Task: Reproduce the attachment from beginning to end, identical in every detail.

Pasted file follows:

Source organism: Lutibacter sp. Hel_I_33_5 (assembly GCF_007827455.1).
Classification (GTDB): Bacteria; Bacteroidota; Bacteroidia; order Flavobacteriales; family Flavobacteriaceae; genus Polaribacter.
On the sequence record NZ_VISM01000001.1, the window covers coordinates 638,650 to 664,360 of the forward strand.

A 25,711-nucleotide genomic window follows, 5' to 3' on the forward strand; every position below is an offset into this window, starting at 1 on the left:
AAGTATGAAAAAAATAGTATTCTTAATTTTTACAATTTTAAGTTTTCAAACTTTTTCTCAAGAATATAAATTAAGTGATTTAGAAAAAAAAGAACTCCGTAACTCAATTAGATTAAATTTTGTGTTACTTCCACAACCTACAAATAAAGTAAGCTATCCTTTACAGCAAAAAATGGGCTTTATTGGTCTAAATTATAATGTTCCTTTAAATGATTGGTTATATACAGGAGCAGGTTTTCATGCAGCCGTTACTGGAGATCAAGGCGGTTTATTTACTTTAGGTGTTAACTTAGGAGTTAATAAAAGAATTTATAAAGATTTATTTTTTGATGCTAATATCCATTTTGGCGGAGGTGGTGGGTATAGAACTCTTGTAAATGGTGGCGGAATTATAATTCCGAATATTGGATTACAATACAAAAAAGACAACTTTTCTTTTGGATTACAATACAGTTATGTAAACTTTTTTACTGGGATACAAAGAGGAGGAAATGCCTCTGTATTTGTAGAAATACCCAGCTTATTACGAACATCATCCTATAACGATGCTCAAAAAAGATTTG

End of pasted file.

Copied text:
Source organism: Lutibacter sp. Hel_I_33_5 (assembly GCF_007827455.1).
Classification (GTDB): Bacteria; Bacteroidota; Bacteroidia; order Flavobacteriales; family Flavobacteriaceae; genus Polaribacter.
On the sequence record NZ_VISM01000001.1, the window covers coordinates 638,650 to 664,360 of the forward strand.

A 25,711-nucleotide genomic window follows, 5' to 3' on the forward strand; every position below is an offset into this window, starting at 1 on the left:
AAGTATGAAAAAAATAGTATTCTTAATTTTTACAATTTTAAGTTTTCAAACTTTTTCTCAAGAATATAAATTAAGTGATTTAGAAAAAAAAGAACTCCGTAACTCAATTAGATTAAATTTTGTGTTACTTCCACAACCTACAAATAAAGTAAGCTATCCTTTACAGCAAAAAATGGGCTTTATTGGTCTAAATTATAATGTTCCTTTAAATGATTGGTTATATACAGGAGCAGGTTTTCATGCAGCCGTTACTGGAGATCAAGGCGGTTTATTTACTTTAGGTGTTAACTTAGGAGTTAATAAAAGAATTTATAAAGATTTATTTTTTGATGCTAATATCCATTTTGGCGGAGGTGGTGGGTATAGAACTCTTGTAAATGGTGGCGGAATTATAATTCCGAATATTGGATTACAATACAAAAAAGACAACTTTTCTTTTGGATTACAATACAGTTATGTAAACTTTTTTACTGGGATACAAAGAGGAGGAAATGCCTCTGTATTTGTAGAAATACCCAGCTTATTACGAACATCATCCTATAACGATGCTCAAAAAAGATTTG